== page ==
ETHICAL DILLEMA against one another. Forgive as the Lord forgave you" (Colossians 3:13). Thus is it important to God that people should forgive each other. The sixth question asks, "What are some of you initial intuitions and feelings about your case-dilemma?" The writer's initial feeling is that what
the administrator did was very wrong and that she should not be allowed to be in such high office at the university because it is unfair to other people who have worked hard and deserve the position more. Questions 7 & 8 The seventh question in Nash's 9-step ethical decision making model is, "What choices would you make if you were to act in character in your case-dilemma?" Acting in character means that the writer would be required to maintain the Christian world view that honesty and integrity are God's wishes. This means that the writer would have to acknowledge that what the administrator did was wrong based on moral grounds specified by the Bible. The writer would also have to acknowledge that the administrator should be forgiven because the God teaches that we should forgive others. Thus, the writer feels comfortable with defending the idea that the administrator should maintain her position in the university because God teaches that we should forgive. The eighth question asks, " What does your profession's code of ethics say regarding the relevant moral issues in your case-dilemma?" For the field of academia, academic honesty is very important and is a cornerstone to values at the university level. Likewise, for the nursing profession, honesty and integrity are central to being a good nurse. Accordingly, the writer is planning to become a certified nurse midwife, and one of the tenets in their code of ethics is to, "be open and honest, act with integrity and uphold the reputation of your profession" (The Code, 2009, para. 1). Question 9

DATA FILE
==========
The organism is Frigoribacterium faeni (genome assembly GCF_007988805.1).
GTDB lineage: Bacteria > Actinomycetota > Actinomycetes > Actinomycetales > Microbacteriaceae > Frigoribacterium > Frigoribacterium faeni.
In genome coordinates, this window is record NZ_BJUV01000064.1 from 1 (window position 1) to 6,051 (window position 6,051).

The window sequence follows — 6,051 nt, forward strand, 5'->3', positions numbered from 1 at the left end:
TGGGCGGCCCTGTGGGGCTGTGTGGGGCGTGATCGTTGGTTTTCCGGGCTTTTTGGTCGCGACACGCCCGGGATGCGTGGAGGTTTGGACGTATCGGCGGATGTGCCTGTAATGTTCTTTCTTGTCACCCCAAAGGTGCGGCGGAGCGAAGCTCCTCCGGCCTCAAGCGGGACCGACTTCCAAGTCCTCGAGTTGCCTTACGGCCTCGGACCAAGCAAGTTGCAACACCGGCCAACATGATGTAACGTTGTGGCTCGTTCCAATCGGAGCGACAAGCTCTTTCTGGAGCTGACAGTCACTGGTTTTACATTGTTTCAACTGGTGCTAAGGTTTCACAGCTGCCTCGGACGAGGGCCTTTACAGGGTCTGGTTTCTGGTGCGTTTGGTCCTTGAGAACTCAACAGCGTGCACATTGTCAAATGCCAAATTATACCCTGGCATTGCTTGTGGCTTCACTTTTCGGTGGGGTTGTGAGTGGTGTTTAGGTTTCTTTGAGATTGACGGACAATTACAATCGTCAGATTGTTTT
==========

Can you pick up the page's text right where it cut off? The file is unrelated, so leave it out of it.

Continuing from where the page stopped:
ETHICAL DILLEMA The ninth question in Nash's 9-step ethical decision making model is, " What is your decision in the case-dilemma and do you have any nagging afterthoughts?" Ultimately, the
administrator was dishonest and did not follow God's teachings. However, God also teaches that forgiveness is important. The writer believes that the embarrassment of lying about her academic records in combination with her ability to do the job with great efficiency warrants that she should maintain her position at the university. Furthermore, the administrator will have to seek forgiveness from God for having been dishonest so she faces great moral consequence if she chooses not to repent. The only nagging afterthought that the writer has regarding allowing the administrator to stay in her position at the university is that students and other faculty may feel that it is permissible to lie and be dishonest. It can be seen through evaluating the case study involving the university administrator who displayed academic dishonesty that ethical dilemmas are not always clear cut. There are many considerations that must be made in order to make a fair assessment of what the moral outcomes should be for a particular situation. In this evaluation, Nash's 9-step ethical decision making model was used in conjunction with Christianity's world view in order to determine that the administrator should stay in office.
ETHICAL DILLEMA References Kimball, S. W. (2006). Integrity. Retrieved from http://www.lds.org/ldsorg/v/index.jsp?hide Nav=1&locale=0&sourceId=5f49862384d20110VgnVCM100000176f620a ____&vgnextoid=88021b08f338c010VgnVCM1000004d82620aRCRD Nash, J. R. (n.d.). Real world ethics: A holistic, problem-solving framework. IDS 400 Values: Personal and Social. Spring Arbor, MI: Spring Arbor University. The code in full. (2009). Nursing and Midwifery Council. Retrieved from http://www.nmcuk.org/aArticle.aspx?ArticleID=3056